WIPO Arbitration and Mediation Center

ADMINISTRATIVE PANEL DECISION

Philip Morris USA Inc. v. Domain Whois Protect Service / Rakshita Mercantile Private Limited

Case No. D2017-0030

1. The Parties

The Complainant is Philip Morris USA Inc. of Richmond, Virginia, United States of America ("United States"), represented by Arnold & Porter Kaye Scholer LLP, United States.

The Respondent is Domain Whois Protect Service of Mumbai, Maharashtra, India / Rakshita Mercantile Private Limited of Mumbai, Maharashtra, India.

2. The Domain Name and Registrar

The disputed domain name <marlborro.com> ("the Domain Name") is registered with Tirupati Domains and Hosting Pvt Ltd. (the "Registrar").

3. Procedural History

The Complaint was filed with the WIPO Arbitration and Mediation Center (the "Center") on January 9, 2017. On January 10, 2017, the Center transmitted by email to the Registrar a request for registrar verification in connection with the Domain Name. On January 12, 2017, the Registrar transmitted by email to the Center its verification response disclosing registrant and contact information for the Domain Name (which differed from the named Respondent and contact information in the Complaint. The Center sent an email communication to the Complainant on January 13, 2017 providing the registrant and contact information disclosed by the Registrar, and inviting the Complainant to submit an amendment to the Complaint. The Complainant filed an amended Complaint on January 17, 2017.

The Center verified that the Complaint together with the amended Complaint the formal requirements of the Uniform Domain Name Dispute Resolution Policy (the "Policy" or "UDRP"), the Rules for Uniform Domain Name Dispute Resolution Policy (the "Rules"), and the WIPO Supplemental Rules for Uniform Domain Name Dispute Resolution Policy (the "Supplemental Rules").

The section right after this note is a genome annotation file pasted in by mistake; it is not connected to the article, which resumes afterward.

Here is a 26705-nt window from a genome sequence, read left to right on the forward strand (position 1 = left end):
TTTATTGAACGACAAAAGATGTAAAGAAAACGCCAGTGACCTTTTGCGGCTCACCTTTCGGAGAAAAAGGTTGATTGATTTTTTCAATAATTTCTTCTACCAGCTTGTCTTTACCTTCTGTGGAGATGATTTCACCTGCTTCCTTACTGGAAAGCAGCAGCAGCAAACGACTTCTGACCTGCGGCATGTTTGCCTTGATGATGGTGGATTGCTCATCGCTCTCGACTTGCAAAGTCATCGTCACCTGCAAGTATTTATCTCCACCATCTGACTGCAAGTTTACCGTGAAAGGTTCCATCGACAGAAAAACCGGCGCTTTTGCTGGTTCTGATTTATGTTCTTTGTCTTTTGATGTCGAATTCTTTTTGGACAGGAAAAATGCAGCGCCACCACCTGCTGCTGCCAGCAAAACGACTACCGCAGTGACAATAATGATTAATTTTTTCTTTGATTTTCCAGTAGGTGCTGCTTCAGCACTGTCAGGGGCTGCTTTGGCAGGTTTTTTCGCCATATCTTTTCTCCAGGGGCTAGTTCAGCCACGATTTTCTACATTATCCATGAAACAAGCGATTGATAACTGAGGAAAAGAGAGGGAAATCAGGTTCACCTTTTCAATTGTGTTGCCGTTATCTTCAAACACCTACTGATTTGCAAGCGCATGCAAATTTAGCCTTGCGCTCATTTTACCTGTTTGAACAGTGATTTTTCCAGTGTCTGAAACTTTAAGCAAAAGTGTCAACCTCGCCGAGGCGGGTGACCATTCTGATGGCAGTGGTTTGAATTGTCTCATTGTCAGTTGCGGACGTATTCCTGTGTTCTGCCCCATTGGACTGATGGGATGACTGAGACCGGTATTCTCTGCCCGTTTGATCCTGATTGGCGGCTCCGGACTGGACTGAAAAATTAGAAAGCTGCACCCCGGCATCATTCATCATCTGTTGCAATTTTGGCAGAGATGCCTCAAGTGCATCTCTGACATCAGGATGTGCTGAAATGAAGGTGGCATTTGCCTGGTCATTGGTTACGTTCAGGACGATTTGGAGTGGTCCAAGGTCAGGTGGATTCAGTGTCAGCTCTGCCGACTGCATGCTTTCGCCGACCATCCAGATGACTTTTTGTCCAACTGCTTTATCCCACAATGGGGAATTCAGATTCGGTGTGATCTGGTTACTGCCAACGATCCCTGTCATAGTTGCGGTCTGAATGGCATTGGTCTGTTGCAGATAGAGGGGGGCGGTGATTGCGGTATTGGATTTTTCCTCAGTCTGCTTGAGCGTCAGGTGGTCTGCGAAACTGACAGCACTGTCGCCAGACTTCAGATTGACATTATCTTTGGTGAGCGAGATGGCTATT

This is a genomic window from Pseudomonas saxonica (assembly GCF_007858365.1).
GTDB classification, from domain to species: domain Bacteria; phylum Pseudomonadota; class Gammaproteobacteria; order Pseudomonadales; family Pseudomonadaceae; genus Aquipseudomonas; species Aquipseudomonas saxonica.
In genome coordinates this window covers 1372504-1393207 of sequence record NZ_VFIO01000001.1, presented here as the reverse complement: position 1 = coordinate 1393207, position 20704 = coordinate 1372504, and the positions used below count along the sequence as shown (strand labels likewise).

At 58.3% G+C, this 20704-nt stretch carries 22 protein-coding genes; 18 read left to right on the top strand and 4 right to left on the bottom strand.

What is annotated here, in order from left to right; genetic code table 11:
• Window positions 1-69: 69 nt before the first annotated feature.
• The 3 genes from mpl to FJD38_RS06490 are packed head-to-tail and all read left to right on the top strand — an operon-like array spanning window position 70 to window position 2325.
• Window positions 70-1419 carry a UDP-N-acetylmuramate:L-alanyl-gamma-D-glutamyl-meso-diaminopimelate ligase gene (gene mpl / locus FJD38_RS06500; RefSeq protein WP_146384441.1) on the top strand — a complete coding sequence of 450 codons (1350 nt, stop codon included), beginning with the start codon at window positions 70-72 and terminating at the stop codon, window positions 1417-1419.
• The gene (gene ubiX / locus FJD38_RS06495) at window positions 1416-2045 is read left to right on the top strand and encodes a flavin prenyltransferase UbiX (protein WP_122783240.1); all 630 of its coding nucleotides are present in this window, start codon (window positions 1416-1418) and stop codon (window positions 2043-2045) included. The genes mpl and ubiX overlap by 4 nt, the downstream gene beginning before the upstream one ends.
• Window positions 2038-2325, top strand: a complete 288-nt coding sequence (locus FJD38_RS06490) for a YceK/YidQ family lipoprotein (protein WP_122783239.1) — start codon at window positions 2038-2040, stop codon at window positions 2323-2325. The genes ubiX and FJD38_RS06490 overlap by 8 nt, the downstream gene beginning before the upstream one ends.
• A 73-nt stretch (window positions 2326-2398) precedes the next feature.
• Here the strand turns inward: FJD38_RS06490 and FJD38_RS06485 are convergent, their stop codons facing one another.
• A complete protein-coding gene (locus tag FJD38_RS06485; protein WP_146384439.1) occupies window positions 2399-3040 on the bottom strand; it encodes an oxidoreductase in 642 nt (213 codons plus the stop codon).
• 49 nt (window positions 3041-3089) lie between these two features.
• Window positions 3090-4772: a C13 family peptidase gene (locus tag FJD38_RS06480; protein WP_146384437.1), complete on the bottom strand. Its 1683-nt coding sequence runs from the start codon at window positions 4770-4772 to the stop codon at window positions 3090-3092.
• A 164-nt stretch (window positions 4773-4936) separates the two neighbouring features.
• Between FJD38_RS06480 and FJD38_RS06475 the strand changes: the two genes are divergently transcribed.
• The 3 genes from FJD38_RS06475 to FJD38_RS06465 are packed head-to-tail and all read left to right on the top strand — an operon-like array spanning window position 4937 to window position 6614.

In accordance with the Rules, paragraphs 2 and 4, the Center formally notified the Respondent of the Complaint, and the proceedings commenced on January 19, 2017. In accordance with the Rules, paragraph 5, the due date for Response was February 8, 2017. The Respondent did not submit any response. Accordingly, the Center notified the Respondent's default on February 10, 2017.

The Center appointed Dawn Osborne as the sole panelist in this matter on February 23, 2017. The Panel finds that it was properly constituted. The Panel has submitted the Statement of Acceptance and Declaration of Impartiality and Independence, as required by the Center to ensure compliance with the Rules, paragraph 7.

4. Factual Background

The Complainant manufactures and sells cigarettes under its famous MARLBORO trademark which has been used since 1883 and is registered, inter alia, in the USA since 1908. It has the domain name <marlboro.com>.

The Domain Name registered in 2007 has been used as a directory page where it is possible to "Search Ads".

5. Parties' Contentions

A. Complainant

The Complainant's contentions can be summarised as follows:

The Complainant manufactures and sells cigarettes under its famous MARLBORO trademark which has been used since 1883 and is registered, inter alia, in the USA since 1908. It has the domain name <marlboro.com>.

The Domain Name is confusingly similar to the Complainant's MARLBORO mark. It contains an obvious and deliberate misspelling of that mark with an extra "r". The addition of the generic Top Level Domain ("gTLD) ".com" is irrelevant when determining whether a disputed domain name is confusingly similar to a protected mark.

The Respondent has no rights or legitimate interests in the Domain Name. The Respondent has no connection with the Complainant or any of its products and has no consent to use the Complainant's marks. Respondent has never been known by any such name. There is no evidence the Respondent has used the Domain Name in connection with a bona fide offering of goods and services or any non commercial or fair use of the Domain Name as it points to a site leading to a partially built directory page with a "Search Ads" bar, which diverts users from the Complainant's website which is bad faith use under the Policy.